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Show intervals of real numbers have the same cardinality

  • Thread starter mathcnc
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  • #1
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Homework Statement


Prove the intervals of real numbers (1,3) and (5,15) have the same cardinality by finding an appropriate bijective function of f:(1,3) ->(5,15) and verifying it is 1-1 and onto


Homework Equations


I know there are multiple ways to prove one to one and onto im not sure
which one to use

However, what do i do to prove that cardinality are both infinite?

The Attempt at a Solution


Assume the intervals (1,3) and (5,15)
 

Answers and Replies

  • #2
Hurkyl
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I know there are multiple ways to prove one to one and onto im not sure
which one to use
You're getting ahead of yourself. You can't prove that a function is one to one and onto unless you have a function... and you haven't selected one yet!


However, what do i do to prove that cardinality are both infinite?
I think the easiest way would be to find a subset that is easy to prove infinite. But that wasn't what was asked of you... do you have an idea about how to use such a fact?
 
  • #3
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i don't know im so confused!
 
  • #4
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(1,3) and (5,15) are pretty similar; one is just "longer" than the other. Try imagining each as a line segment without endpoints. What's a simple way to bijectively map points on one line segment to the other? Think about scaling and translation.
 
  • #5
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so liek i would say that
(1,2) is a subset and it have infinite cardinality and so (1,5) does?
im sorry im jsut having major issues with going about how to prove this
 
  • #6
Dick
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so liek i would say that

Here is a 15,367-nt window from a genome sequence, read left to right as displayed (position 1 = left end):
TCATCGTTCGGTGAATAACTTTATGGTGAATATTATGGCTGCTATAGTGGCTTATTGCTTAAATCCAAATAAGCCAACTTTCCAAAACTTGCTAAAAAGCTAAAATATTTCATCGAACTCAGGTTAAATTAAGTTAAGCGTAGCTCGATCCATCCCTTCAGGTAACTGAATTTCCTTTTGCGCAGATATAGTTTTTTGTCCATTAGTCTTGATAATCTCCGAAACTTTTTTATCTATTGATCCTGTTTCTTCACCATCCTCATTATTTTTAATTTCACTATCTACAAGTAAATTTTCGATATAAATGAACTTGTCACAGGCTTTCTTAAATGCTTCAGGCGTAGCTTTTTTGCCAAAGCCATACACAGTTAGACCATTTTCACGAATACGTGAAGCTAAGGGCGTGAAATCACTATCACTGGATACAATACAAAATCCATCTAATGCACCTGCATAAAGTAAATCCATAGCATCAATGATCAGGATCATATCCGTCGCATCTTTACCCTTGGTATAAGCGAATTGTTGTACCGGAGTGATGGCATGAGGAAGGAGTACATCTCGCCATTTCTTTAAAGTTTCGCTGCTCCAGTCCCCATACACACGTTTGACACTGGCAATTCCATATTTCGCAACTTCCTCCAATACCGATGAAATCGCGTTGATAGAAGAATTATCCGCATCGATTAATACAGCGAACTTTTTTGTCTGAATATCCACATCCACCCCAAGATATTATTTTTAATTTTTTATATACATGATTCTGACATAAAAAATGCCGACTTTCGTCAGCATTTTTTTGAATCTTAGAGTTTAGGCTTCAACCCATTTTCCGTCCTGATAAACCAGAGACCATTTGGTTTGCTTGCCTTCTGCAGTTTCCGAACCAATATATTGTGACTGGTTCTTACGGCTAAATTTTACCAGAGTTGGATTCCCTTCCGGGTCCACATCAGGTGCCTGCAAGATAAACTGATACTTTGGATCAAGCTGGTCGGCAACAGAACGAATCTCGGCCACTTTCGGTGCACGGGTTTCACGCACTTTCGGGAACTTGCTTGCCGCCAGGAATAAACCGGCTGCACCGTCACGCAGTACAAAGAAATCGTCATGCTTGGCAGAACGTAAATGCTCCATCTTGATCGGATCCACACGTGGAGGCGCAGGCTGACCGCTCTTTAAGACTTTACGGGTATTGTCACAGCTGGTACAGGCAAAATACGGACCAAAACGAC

(1,2) is a subset and it have infinite cardinality and so (1,5) does?
im sorry im jsut having major issues with going about how to prove this
Ok, if you are that confused think about f(x)=5*x. Can you show that's a 1-1 and onto map from (1,3) to (5,15)? That's what you need to show they have the same cardinality.
 
  • #7
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It is true that (1,2) and (1,5) are both infinite in size. Likewise, it is true that (1,3) and (5,15) are infinite in size. But that does not immediately mean that they all have the same size.

Consider your original question again. You want to prove that the intervals (1,3) and (5,15) are the same size i.e. have the same cardinality. Therefore, you need to show that each element in (1,3) has an unique corresponding element in (5,15). Likewise, every element in (5,15) has an unique corresponding element in (1,3).

Another way to think about it, and why your question wants you to "find an appropriate bijective function of f:(1,3) -> (5,15)" is that there is a function that maps every element of (1,3) to an unique element of (5,15). But for the two sets to have the same size, every element of (5,15) must also map to an unique element of (1,3). Why are we guaranteed this if f is one-to-one and onto (i.e. bijective)?
 

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